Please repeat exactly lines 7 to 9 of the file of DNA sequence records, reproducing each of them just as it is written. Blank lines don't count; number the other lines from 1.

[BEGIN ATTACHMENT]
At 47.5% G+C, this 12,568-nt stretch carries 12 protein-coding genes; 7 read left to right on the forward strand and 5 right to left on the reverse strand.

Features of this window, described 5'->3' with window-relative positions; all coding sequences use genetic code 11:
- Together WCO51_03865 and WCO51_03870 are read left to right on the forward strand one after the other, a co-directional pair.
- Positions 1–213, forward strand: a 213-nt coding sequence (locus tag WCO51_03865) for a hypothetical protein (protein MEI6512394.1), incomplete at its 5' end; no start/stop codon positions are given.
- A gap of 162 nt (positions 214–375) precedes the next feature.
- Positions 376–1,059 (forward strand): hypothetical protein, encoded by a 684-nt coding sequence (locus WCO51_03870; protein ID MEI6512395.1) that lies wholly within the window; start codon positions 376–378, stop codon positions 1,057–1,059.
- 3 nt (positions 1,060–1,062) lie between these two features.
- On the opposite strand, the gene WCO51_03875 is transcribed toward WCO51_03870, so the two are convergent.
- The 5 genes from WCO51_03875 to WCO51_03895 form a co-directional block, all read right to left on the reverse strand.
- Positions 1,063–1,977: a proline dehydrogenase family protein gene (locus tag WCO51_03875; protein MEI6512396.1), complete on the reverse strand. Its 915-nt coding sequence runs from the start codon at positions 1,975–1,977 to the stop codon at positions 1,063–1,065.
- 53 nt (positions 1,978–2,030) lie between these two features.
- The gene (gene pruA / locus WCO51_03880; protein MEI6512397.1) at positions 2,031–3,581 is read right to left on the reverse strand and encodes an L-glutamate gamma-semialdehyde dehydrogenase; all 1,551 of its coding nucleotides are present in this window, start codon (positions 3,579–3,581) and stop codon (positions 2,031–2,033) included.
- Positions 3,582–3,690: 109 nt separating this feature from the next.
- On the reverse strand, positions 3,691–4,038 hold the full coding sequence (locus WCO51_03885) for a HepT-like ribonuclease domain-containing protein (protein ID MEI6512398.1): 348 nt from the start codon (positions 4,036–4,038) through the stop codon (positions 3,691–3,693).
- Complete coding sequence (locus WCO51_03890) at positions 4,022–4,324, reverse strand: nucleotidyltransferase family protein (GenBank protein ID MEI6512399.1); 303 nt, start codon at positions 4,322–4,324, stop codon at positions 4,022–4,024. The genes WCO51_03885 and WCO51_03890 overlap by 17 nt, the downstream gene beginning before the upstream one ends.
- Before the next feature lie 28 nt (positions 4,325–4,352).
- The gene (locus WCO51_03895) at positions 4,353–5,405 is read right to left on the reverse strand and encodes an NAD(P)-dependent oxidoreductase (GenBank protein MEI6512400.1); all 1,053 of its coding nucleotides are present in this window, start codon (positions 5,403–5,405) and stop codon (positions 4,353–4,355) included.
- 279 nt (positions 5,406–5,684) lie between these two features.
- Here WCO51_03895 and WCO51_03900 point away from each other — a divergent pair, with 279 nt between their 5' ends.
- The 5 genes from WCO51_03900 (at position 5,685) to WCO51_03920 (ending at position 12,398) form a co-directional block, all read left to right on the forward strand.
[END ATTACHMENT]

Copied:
- 3 nt (positions 1,060–1,062) lie between these two features.
- On the opposite strand, the gene WCO51_03875 is transcribed toward WCO51_03870, so the two are convergent.
- The 5 genes from WCO51_03875 to WCO51_03895 form a co-directional block, all read right to left on the reverse strand.